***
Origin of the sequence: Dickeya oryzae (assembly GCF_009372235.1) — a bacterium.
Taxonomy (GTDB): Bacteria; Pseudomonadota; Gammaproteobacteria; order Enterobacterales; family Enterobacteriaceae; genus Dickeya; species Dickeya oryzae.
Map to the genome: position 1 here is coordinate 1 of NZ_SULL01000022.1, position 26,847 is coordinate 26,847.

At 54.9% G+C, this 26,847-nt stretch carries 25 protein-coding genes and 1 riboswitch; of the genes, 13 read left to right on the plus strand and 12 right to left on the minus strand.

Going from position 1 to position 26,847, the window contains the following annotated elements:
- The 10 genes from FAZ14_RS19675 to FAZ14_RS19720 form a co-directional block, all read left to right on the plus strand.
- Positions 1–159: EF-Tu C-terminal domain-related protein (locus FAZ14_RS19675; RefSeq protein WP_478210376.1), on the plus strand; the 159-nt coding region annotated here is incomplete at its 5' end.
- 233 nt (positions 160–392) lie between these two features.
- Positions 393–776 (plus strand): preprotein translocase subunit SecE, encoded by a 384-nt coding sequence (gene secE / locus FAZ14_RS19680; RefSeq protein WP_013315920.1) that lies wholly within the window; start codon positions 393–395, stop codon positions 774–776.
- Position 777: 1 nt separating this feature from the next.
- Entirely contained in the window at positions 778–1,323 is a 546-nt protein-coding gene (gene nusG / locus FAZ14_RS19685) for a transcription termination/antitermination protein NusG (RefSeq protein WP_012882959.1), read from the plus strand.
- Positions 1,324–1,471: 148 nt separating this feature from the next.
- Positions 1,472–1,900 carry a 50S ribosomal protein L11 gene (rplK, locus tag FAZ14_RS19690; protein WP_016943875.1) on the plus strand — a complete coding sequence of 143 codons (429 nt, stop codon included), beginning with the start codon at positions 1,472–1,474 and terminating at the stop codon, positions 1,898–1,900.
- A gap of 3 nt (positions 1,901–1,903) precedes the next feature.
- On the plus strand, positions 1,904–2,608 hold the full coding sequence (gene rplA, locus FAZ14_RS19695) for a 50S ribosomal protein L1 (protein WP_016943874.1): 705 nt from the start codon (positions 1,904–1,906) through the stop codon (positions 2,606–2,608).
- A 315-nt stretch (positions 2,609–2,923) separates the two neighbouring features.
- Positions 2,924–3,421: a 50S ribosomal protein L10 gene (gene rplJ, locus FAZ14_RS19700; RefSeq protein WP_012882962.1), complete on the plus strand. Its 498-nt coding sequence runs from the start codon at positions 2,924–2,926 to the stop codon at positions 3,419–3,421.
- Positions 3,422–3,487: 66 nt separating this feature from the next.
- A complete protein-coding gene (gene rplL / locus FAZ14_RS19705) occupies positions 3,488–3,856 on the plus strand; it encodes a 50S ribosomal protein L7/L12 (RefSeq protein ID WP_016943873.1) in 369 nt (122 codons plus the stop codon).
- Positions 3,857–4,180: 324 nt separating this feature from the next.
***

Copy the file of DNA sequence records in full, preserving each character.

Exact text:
Origin of the sequence: Dickeya oryzae (assembly GCF_009372235.1) — a bacterium.
Taxonomy (GTDB): Bacteria; Pseudomonadota; Gammaproteobacteria; order Enterobacterales; family Enterobacteriaceae; genus Dickeya; species Dickeya oryzae.
Map to the genome: position 1 here is coordinate 1 of NZ_SULL01000022.1, position 26,847 is coordinate 26,847.

At 54.9% G+C, this 26,847-nt stretch carries 25 protein-coding genes and 1 riboswitch; of the genes, 13 read left to right on the plus strand and 12 right to left on the minus strand.

Going from position 1 to position 26,847, the window contains the following annotated elements:
- The 10 genes from FAZ14_RS19675 to FAZ14_RS19720 form a co-directional block, all read left to right on the plus strand.
- Positions 1–159: EF-Tu C-terminal domain-related protein (locus FAZ14_RS19675; RefSeq protein WP_478210376.1), on the plus strand; the 159-nt coding region annotated here is incomplete at its 5' end.
- 233 nt (positions 160–392) lie between these two features.
- Positions 393–776 (plus strand): preprotein translocase subunit SecE, encoded by a 384-nt coding sequence (gene secE / locus FAZ14_RS19680; RefSeq protein WP_013315920.1) that lies wholly within the window; start codon positions 393–395, stop codon positions 774–776.
- Position 777: 1 nt separating this feature from the next.
- Entirely contained in the window at positions 778–1,323 is a 546-nt protein-coding gene (gene nusG / locus FAZ14_RS19685) for a transcription termination/antitermination protein NusG (RefSeq protein WP_012882959.1), read from the plus strand.
- Positions 1,324–1,471: 148 nt separating this feature from the next.
- Positions 1,472–1,900 carry a 50S ribosomal protein L11 gene (rplK, locus tag FAZ14_RS19690; protein WP_016943875.1) on the plus strand — a complete coding sequence of 143 codons (429 nt, stop codon included), beginning with the start codon at positions 1,472–1,474 and terminating at the stop codon, positions 1,898–1,900.
- A gap of 3 nt (positions 1,901–1,903) precedes the next feature.
- On the plus strand, positions 1,904–2,608 hold the full coding sequence (gene rplA, locus FAZ14_RS19695) for a 50S ribosomal protein L1 (protein WP_016943874.1): 705 nt from the start codon (positions 1,904–1,906) through the stop codon (positions 2,606–2,608).
- A 315-nt stretch (positions 2,609–2,923) separates the two neighbouring features.
- Positions 2,924–3,421: a 50S ribosomal protein L10 gene (gene rplJ, locus FAZ14_RS19700; RefSeq protein WP_012882962.1), complete on the plus strand. Its 498-nt coding sequence runs from the start codon at positions 2,924–2,926 to the stop codon at positions 3,419–3,421.
- Positions 3,422–3,487: 66 nt separating this feature from the next.
- A complete protein-coding gene (gene rplL / locus FAZ14_RS19705) occupies positions 3,488–3,856 on the plus strand; it encodes a 50S ribosomal protein L7/L12 (RefSeq protein ID WP_016943873.1) in 369 nt (122 codons plus the stop codon).
- Positions 3,857–4,180: 324 nt separating this feature from the next.